‘That Gobar Stuff is Getting Weird’: Aadar Malik on His Father Abu Malik Being on ‘Bigg Boss’ This Year

By Mihika Jindal 04 October 2019


Spread the love

“My dad’s on Bigg Boss”, comedian Aadar Malik announced on Instagram the night before the reality show’s premiere. His dad is music composer Abu Malik, brother of Anu Malik, and a current contestant on one of India’s biggest reality shows, Bigg Boss, now in its 13th season.

What’s it like for one of India’s leading comedians to know that the entire country is watching his father on a reality show famous for its shock and awe tactics, every night, for 15 weeks straight? Is it awkward AF? Is it a comedy goldmine? How’s he really feeling? We sat him down to find out.

When Salman Khan said that there was a disadvantage for Abu Malik right in the beginning—that [Malik] would have to leave the show without even entering the house—were you secretly hoping he was serious?

Honestly, no! I would like him to stay there as long as possible. Because it will be hilarious. It’s more material [for me].

Though I saw the last episode and… they were throwing gobar on each other, which was very new. From whatever I had read about Bigg Boss, there was no Splitsvilla and Roadies level stupidity [before this]. So now I am questioning myself, but I can’t tell him anything. Now it’s like if he has to go through this, he might as well make it to the end.

How many caps does Abu Malik own?

Like 50-60! I am not even kidding. He loves them, he goes insane for them. He keeps asking his friends to get him [new ones]. Like how you tell people, “Arre yaar! Apple ka mere liye ye laa dena, wahan thoda sasta hota hai… America mein, China mein…

We all have our own little fetishes. At least his is caps and not alcohol, so I’m happy.

He seems like a sweetie. What do you think his downfall will be in the Bigg Boss house?

Ya, being sweet, I guess. It’s just like… Oh god! <sighs> they want to showcase the worst of humanity in that house. He’s a very entertaining human being, but compared to just the insanity [inside the house], he’s just like… “WOW!” I can see it on his face sometimes, him thinking, “What the f*ck is going on?”

I see him wandering around in the background, just aimlessly… which is so unlike him.

What are you most nervous about?

Oh! Not nervous about anything. Our lives… I don’t think it’s going to change any more, or less than what it was before. It was just like this fun thing where he [Abu Malik] was like, “Should I do it?” and I was like, “Sure, do it!”

Have you seriously never watched Bigg Boss before?

NO! I have never seen it. I have never found it interesting enough to sit down and watch it. Now I am like, “Okay, aaj kya hua…?” And it’s still difficult for me, so I am just following them on Instagram. Because honestly, it’s like 26 minutes of nothing and then three minutes of activity. And those three minutes they put up on Instastories or IGTV anyway. So I know exactly what happened.

Could you imagine yourself in the Bigg Boss house? Maybe one day…?

No! Hell, no! I will go crazy. I don’t know how my dad’s doing it. Because it’s mental gymnastics that you need to do there.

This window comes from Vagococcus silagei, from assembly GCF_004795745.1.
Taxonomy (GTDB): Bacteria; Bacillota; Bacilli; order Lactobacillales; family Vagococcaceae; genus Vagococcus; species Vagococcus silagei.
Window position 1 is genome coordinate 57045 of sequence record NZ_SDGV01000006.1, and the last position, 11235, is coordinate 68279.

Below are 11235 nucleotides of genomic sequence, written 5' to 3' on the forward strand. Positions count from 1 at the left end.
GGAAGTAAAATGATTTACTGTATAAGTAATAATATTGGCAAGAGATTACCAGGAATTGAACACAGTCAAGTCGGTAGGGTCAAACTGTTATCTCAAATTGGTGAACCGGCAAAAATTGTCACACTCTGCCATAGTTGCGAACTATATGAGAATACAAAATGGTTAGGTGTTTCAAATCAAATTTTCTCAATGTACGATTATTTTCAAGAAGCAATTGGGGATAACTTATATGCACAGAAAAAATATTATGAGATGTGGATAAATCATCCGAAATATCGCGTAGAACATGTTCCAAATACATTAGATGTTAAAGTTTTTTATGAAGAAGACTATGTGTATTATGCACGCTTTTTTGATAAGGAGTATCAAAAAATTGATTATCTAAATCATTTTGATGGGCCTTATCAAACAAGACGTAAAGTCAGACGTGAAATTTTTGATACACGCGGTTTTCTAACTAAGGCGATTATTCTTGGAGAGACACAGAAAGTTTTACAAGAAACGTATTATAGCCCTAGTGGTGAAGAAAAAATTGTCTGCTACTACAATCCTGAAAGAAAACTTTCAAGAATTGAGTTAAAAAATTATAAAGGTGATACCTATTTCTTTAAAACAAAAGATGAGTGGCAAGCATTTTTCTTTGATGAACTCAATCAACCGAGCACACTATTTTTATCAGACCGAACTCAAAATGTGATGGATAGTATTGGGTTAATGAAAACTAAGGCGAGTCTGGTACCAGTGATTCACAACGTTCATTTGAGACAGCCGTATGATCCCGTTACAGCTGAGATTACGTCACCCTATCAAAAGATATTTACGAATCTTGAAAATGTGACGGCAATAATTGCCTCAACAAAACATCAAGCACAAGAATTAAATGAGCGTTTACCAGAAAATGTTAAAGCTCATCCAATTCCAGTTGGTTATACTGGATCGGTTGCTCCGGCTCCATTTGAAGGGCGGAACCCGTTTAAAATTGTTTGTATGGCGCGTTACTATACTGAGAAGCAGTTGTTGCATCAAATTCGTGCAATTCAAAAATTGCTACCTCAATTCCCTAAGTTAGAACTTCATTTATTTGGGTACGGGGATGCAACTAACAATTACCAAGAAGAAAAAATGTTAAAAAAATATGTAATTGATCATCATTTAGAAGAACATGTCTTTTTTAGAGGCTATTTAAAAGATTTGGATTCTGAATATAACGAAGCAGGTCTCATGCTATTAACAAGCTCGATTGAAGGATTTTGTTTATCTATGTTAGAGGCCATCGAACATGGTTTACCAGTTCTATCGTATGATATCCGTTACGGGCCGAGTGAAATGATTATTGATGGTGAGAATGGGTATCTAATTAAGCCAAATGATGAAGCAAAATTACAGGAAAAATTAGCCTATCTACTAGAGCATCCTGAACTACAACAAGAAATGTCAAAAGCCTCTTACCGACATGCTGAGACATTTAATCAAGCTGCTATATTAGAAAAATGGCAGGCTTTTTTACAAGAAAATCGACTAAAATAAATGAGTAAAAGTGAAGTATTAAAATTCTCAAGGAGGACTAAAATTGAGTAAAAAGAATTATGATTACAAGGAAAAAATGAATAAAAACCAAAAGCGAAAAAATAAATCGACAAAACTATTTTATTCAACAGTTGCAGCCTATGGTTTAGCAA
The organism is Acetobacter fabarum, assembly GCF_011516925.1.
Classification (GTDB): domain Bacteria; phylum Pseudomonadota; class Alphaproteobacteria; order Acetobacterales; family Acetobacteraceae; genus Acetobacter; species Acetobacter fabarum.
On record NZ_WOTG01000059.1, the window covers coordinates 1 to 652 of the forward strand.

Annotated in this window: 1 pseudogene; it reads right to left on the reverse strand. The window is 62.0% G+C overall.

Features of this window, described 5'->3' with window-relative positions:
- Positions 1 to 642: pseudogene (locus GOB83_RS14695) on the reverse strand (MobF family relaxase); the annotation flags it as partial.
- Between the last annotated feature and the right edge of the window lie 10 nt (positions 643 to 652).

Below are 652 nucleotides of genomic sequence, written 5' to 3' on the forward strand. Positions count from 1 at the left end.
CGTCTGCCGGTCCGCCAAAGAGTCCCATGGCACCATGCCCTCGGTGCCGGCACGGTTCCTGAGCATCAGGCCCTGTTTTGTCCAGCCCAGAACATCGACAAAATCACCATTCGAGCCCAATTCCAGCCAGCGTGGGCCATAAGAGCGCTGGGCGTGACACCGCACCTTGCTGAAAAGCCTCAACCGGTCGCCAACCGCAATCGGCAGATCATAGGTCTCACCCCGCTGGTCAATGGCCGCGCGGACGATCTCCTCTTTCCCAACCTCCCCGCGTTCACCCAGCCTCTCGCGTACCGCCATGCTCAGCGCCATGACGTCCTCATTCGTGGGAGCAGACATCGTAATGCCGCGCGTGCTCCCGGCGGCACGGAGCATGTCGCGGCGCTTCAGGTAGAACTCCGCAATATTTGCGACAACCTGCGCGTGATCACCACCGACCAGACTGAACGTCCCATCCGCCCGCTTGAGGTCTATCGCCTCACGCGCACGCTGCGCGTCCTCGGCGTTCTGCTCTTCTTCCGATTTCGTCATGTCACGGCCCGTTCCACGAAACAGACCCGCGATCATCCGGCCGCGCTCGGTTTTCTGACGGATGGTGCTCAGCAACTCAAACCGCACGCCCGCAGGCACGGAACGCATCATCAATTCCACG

What’s the most awkward thing so far that someone has said about your dad being on Bigg Boss?

I haven’t been looking at anything. I’ve just been hanging around with Varun [Thakur] and Kautuk [Srivastava] and that’s all.

We have addressed some of it [comments and reactions on social media] on the podcast (watch out for the next episode of #TheInternetSaidSo) because we had a huge laugh about it. People have been commenting on Varun’s [Thakur] profile also. So we had to stop the edit of all other episodes and do this one, just for the sheer amount of people asking for it.

Bigg Boss is a tricky (read dirty) format. What is that one thing you’re fearing for your dad?

No. There’s no harm. It doesn’t really matter because it’s just words. And I’ve always been like, “bol hi raha hai na, bolne se kya hai?” One comment, or one thing is not going to do anything.

It’s just that gobar stuff is now getting a little weird… Weird stuff they’re doing this time. And everybody is like, “Oh! It’s become so weird and bad…” and I’m like no, it’s literally reflecting what people are watching right now. It’s a reflection of your country. This is what people love to watch. I don’t think Bigg Boss is to blame. To a certain extent, we are equally responsible.

On a scale of 1-10, what’s the probability of your dad winning this season in your head?

Oh! I hope he figures out the tricks. He’s a smart man. When you’re in that situation, I’m not sure what happens to your decision-making process. Because I know not having the food that he likes, and other things he’s particular about… these are things that irritate you. And these guys know your tics starting the first week. They know your routine, there are cameras everywhere. And then they’re like, “Let’s put a stop to this, let’s see how he reacts…” Of course the person is going to explode.

And then there’s is zero contact. It’s a very clear social experiment that messes with people’s heads.

Describe watching Bigg Boss with your father in it in one sentence.

Aaahhh… god! It’s very odd. I just felt like he should’ve always like… I don’t know… there’s no one sentence… Actually, I’m just trying to process this. That’s why the standup is also not coming out. I have not processed this yet. It’s just a weird black hole in my head, and am just absorbing everything. But it’s very weird sitting with my mom and sister watching it.

Some fellow comedians are all, “Oh god! We are jealous” and I’m like, “don’t be jealous, dude” <laughs out loud>. Now the pressure is that if I release any standup, it had better be very funny!

Aadar Malik Bigg Boss